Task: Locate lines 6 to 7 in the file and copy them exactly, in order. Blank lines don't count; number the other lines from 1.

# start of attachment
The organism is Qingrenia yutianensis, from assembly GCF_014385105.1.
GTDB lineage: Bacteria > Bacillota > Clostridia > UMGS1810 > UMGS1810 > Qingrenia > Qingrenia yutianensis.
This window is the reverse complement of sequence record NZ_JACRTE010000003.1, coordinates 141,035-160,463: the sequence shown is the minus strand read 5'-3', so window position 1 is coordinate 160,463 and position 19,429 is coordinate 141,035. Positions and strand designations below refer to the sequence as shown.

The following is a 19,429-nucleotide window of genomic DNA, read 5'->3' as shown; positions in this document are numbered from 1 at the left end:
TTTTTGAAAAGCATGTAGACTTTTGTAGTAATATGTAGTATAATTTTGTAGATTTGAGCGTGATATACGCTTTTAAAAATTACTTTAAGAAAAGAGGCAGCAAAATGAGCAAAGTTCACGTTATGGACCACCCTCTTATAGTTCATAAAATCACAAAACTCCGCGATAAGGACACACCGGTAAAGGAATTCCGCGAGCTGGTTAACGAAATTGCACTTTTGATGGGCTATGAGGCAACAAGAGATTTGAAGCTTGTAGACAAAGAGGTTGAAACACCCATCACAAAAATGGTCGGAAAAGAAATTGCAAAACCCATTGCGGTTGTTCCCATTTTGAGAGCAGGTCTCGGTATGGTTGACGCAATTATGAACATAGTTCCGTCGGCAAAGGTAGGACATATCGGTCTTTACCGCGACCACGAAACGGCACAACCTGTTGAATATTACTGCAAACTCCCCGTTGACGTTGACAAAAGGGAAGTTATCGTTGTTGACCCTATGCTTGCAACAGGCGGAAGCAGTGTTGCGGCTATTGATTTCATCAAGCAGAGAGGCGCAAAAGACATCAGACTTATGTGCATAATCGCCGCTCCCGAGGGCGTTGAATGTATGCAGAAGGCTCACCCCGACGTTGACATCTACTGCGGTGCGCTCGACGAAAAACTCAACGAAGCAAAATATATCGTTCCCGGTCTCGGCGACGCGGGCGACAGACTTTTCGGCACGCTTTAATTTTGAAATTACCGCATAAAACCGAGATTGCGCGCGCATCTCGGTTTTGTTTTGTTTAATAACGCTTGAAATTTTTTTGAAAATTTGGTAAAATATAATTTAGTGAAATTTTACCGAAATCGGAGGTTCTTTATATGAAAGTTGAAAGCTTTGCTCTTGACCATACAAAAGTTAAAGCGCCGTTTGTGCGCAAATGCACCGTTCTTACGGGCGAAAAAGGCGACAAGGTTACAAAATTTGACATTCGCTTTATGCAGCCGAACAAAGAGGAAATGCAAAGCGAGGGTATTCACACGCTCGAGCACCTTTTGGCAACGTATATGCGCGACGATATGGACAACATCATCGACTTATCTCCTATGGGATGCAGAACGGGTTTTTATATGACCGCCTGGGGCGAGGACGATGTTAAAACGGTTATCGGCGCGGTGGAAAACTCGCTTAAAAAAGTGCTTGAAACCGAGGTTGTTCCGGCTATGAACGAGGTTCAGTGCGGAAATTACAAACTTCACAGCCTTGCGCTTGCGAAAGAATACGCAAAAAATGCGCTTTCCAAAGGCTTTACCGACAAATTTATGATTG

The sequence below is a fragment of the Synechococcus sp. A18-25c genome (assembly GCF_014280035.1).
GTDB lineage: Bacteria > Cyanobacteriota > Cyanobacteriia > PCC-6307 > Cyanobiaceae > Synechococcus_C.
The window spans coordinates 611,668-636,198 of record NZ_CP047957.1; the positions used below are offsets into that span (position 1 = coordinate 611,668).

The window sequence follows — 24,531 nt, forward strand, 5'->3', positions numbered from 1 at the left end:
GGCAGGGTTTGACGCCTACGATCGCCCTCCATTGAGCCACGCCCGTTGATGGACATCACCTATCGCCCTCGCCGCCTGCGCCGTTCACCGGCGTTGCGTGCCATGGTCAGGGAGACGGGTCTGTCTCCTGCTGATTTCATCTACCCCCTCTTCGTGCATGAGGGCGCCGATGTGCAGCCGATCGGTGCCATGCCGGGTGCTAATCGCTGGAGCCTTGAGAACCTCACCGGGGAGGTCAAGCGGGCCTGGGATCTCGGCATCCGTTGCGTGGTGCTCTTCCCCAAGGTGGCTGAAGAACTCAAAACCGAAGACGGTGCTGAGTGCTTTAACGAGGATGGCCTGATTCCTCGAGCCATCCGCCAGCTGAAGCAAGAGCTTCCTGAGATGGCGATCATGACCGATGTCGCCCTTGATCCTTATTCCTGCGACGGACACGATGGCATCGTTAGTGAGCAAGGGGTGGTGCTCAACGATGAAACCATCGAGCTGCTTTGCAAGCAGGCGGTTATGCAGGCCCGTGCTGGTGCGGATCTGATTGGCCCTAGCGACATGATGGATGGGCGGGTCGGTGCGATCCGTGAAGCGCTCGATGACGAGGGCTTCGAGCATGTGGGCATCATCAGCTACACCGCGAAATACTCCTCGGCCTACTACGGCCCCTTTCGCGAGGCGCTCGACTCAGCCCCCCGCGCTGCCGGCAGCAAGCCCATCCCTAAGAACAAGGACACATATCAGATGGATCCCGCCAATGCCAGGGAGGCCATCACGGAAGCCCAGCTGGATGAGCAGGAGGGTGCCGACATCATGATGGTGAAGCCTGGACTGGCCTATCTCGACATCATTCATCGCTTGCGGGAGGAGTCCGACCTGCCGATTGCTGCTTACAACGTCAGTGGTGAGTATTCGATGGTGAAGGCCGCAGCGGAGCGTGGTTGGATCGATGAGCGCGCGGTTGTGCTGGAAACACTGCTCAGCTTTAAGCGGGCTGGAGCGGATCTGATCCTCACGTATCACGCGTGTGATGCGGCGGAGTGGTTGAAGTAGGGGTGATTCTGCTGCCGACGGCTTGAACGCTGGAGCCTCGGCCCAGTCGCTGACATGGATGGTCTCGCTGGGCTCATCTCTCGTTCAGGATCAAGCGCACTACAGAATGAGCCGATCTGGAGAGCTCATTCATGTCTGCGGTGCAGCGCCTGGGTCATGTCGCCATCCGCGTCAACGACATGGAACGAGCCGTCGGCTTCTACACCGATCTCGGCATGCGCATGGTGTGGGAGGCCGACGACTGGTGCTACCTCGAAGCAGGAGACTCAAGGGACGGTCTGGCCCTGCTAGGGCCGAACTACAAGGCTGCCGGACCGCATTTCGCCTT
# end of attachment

The sequence below is a fragment of the Synechococcus sp. A18-25c genome (assembly GCF_014280035.1).
GTDB lineage: Bacteria > Cyanobacteriota > Cyanobacteriia > PCC-6307 > Cyanobiaceae > Synechococcus_C.